WALLACE BY WALLACE v. Target Stores, Inc.

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701 P.2d 1272 (1985)

Kim WALLACE, an infant by her Father and Natural Guardian, John WALLACE, Plaintiff-Appellant, v. TARGET STORES, INC., a Colorado corporation, Dayton Hudson Corporation, a Minnesota corporation, and Ajay Enterprises, Inc., a New York corporation, Defendants-Appellees.

No. 82CA1271.

Colorado Court of Appeals, Div. I.

May 16, 1985.

*1273 Holland & Hart, Gregory A. Eurich, William J. Baum, Jr., Alan B. Lilly, Denver, for plaintiff-appellant.

Hall & Evans, Carol M. Welch, Denver, for defendants-appellees Target Stores, Inc., and Dayton Hudson Corp.

Madden & Strate, P.C., William J. Madden, Trevor J. MacLennan, Wheatridge, for defendant-appellee Ajay Enterprises, Inc.

STERNBERG, Judge.

In an action to recover for injuries allegedly sustained from the use of a golf practice device, plaintiff sought recovery on theories of strict liability, negligence, and breach of warranty. From a judgment entered on a jury verdict in favor of defendants, plaintiff appeals. We affirm.

Target Stores, Inc., was sued as the alleged seller of the device, and Ajay Enterprises, was named as the alleged manufacturer. Among other defenses, the defendants asserted that they had not manufactured or sold the device. In support of this contention, they introduced an exhibit that showed the price lists, sales tallies, and correspondence between Ajay and Target regarding sales of Ajay products to Target.

On appeal, the plaintiff's sole contention is that the admission of this exhibit was error because a proper foundation had not been laid, it was not the regular practice of the business to prepare the documents, and it was used as negative hearsay. We disagree.

Under CRE 803(6), a memorandum report, record, or data compilation, timely made from information transmitted by a person with knowledge, if kept in the course of a regularly conducted business activity and as the regular practice of that business activity, as shown by the testimony of the custodian or other qualified witness, is admissible unless otherwise shown to be untrustworthy. Palmer v. A.H. Robins Co., 684 P.2d 187 (Colo.1984); Downing v. Overhead Door Corp. (Colo.App. No. 83CA0171, May 2, 1985). Furthermore, CRE 803(7) provides that evidence that a matter is not included in the memorandum reports, records, or data compilations in any form, to prove the non-occurrence or non-existence of the matter, is admissible if consistent with CRE 803(6), unless the sources of information or other circumstances indicate lack of trustworthiness.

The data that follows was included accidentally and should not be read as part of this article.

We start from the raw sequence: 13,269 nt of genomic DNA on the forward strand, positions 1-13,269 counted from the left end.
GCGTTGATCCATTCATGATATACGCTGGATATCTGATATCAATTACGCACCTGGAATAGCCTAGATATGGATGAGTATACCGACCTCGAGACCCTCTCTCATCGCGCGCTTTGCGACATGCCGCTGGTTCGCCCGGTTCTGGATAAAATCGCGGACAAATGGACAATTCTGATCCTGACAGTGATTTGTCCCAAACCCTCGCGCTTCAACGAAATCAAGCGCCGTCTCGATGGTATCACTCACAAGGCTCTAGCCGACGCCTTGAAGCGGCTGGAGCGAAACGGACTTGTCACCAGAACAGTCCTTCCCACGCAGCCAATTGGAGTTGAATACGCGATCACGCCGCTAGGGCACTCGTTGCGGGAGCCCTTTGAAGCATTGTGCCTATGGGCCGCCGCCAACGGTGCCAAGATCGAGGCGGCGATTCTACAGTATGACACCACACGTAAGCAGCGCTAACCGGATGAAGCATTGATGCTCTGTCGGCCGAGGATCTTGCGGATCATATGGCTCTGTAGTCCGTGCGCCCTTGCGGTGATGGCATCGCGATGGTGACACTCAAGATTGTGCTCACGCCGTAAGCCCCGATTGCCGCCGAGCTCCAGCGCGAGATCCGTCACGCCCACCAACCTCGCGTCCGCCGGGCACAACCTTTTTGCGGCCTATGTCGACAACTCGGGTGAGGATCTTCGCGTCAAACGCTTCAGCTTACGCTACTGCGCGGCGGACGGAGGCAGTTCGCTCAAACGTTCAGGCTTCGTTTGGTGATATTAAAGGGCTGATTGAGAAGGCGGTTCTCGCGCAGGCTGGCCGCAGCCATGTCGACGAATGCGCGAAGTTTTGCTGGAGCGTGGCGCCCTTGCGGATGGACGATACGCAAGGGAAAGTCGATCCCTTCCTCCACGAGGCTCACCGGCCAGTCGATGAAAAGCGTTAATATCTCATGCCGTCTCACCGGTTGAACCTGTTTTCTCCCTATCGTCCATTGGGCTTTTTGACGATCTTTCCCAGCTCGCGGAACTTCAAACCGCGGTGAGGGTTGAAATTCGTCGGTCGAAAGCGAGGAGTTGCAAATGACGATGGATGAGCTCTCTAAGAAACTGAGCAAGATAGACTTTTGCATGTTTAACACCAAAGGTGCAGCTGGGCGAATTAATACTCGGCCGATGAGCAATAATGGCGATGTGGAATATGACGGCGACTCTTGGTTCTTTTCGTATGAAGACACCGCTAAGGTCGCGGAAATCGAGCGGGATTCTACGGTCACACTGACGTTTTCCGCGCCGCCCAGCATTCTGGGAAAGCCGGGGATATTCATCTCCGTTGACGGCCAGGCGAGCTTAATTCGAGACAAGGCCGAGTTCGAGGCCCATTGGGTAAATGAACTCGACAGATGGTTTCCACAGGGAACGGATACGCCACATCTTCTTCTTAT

Here, a witness who was an officer of the company at issue testified that the correspondence, memoranda, and computer printouts were produced in the course of the business as a means of keeping track in detail of transactions because of the large volume of merchandise that was sold. He further stated that they were produced by persons who necessarily had knowledge of, or had obtained the information from persons who had knowledge of, the activities recorded. This foundation testimony is buttressed by the need of a business to impose on the employees the duty to report accurately on a regular basis information about the business activity. See Great West Packers, Inc. v. Longmont Food Co., 636 P.2d 1331 (Colo.App.1981).

Because the trial court found that these records were kept in the regular course of business, as a regular practice of that business, and because there was neither evidence nor a finding of untrustworthiness, the admission of the evidence was not error.

Any incompleteness of the business entries, the business records, or the summaries or compilations thereof, goes to the weight of the evidence, and not to its admissibility. See United States v. Baxter, 492 F.2d 150 (9th Cir.1973).

The judgment is affirmed.

PIERCE and BERMAN, JJ., concur.